I'm determined to get back to a healthier weight, but I also have a knee injury from way back that flares up, and I lost a lot of muscle being essentially bedridden last year. My core is weak, and I've never had great upper body strength, but it's nonexistent now. We joined the gym at the end of May, and started working out in earnest throughout June. Our training includes the use of an InBody scanning machine, which is able to detect your muscle mass, water weight, body fat, and makes recommendations on what you need to lose, calorie intake, etc. During my first month, I gained about 8 lbs. Of muscle. The photo above is of my scan, and yes I posted my weight on the internet. You can see I also lost about 5% of my body fat. I don't expect this month's results to be quite as great, partially because it's not realistic to gain 8 lbs of muscle every month, and also because my knee started acting up, meaning I haven't been able to do squats or lunges...which happen to work large muscle groups that help burn calories more efficiently.
I can't say I can see huge results in the mirror yet, but I'm starting to feel little lumps and bumps that weren't there a few months ago. My trainer has commented that my posture has changed, though, and I can see the muscles moving when I'm working at the gym. Basically, I'm building a bunch of muscle, and some day, the fat will burn away and I'll be super buff.
On the cancer front, I've had follow up appointments over the last few months. In May, my gynecology oncologist did a physical exam, and things were about the same. Some scar tissue and radiation changes, but nothing big. I had a CT scan in June, and a follow up with my radiation oncologist. The scan was clean! No cancer detected. My colon is inflamed. I could've told you that, I think. My gynecology oncologist followed up this month, and referred me to a gastroenterologist. The inflammation is likely just radiation damage, but we're doing another scan in December to ensure there's nothing growing. I'm interested in what the gastroenterologist will say. My friend has already been there, and she was given some pills that made her sleepy (possibly muscle relaxers?), which may or may not be better than just pooping a lot.
I've been cooking the vast majority of our food the last 6 months or so, focusing on a lot more leafy greens, fresh veggies, and lean proteins. That's helped with the digestive system issues a lot, so at least I don't have diarrhea all the time, but it hasn't helped with the urgency issues. I still have to get myself to a toilet ASAP when the urge strikes, and lately, it feels like I'm never able to completely empty my bladder or bowels. There's always a little trickle of pee if I push again, and even if I know there's more in there, I can't seem to get all the poo out. It just comes out when it wants to. That leads to my having to hurry to the ladies' room twice every time I go to the Container Store, and having anywhere from 3 to 7 bowel movements in a day. As you can imagine, it makes it hard to be too productive.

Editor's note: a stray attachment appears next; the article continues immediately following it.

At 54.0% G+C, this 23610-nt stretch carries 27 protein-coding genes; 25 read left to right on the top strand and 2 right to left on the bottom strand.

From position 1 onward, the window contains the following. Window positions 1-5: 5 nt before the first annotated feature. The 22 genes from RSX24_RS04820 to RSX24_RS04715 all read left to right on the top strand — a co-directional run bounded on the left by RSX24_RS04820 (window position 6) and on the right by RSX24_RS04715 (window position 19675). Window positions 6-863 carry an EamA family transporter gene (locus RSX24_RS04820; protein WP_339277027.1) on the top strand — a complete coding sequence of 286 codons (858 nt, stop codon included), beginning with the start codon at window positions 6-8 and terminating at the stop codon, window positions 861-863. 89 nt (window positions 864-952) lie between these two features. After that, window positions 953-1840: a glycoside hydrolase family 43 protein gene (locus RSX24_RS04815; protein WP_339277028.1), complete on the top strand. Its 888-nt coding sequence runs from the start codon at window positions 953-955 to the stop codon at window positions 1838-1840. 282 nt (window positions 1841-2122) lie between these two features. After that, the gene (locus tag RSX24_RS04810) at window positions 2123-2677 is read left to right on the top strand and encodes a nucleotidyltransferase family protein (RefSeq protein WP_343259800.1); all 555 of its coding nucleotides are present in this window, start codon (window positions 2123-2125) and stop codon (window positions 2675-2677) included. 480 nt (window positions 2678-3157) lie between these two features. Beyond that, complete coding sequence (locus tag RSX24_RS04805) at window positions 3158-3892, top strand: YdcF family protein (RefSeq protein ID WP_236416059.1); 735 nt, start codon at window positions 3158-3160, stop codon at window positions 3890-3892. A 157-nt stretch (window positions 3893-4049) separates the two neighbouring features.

Taking Imodium mostly makes me feel constipated and bloaty, which is miserable. Fiber supplements mostly make me have to go more often. Not drinking coffee just makes me grumpy, and drinking coffee only increases the urgency if I eat high fiber foods (avocado, especially). I am back to drinking Pedialyte before bed to help counteract the heat and exercise, and I drink quite a bit of water during the day. The Pedialyte seems to taste a bit better now that I don't also taste chemo meds, so I guess that's good. I'll keep you posted after I see the gastroenterologist next month.
In the meantime, I have been on an organizing spree around our house. I started following an Instagram account that feeds the perfectionist in me, and then I needed to purge all the closets and cabinets. There are still little things I want to do, but my house has never been so clean. The beagle has learned to shake and beg, and now begs whenever he wants you to give him food (which is always). It's pretty adorable. The new kitty and the old kitty sometimes act like the get along, and sometimes appear to be trying to murder each other. The vet says it's pretty normal. I get about 400 calls a day from random phone numbers, mostly trying to sell me meds for erectile dysfunction. I probably encouraged this by answering the calls last year, when I was on the phone with doctors and insurance companies, so they know my number works. I alternate between telling them to fuck off, and messing with them. One was chastised for several minutes for interrupting Hall and Oates while I was driving and bored. No matter how many times I tell them I don't have a dick, that's the first medication they usually offer.
That's all I have for updates right now. My phone is ringing, and they probably want to cure my erectile dysfunction.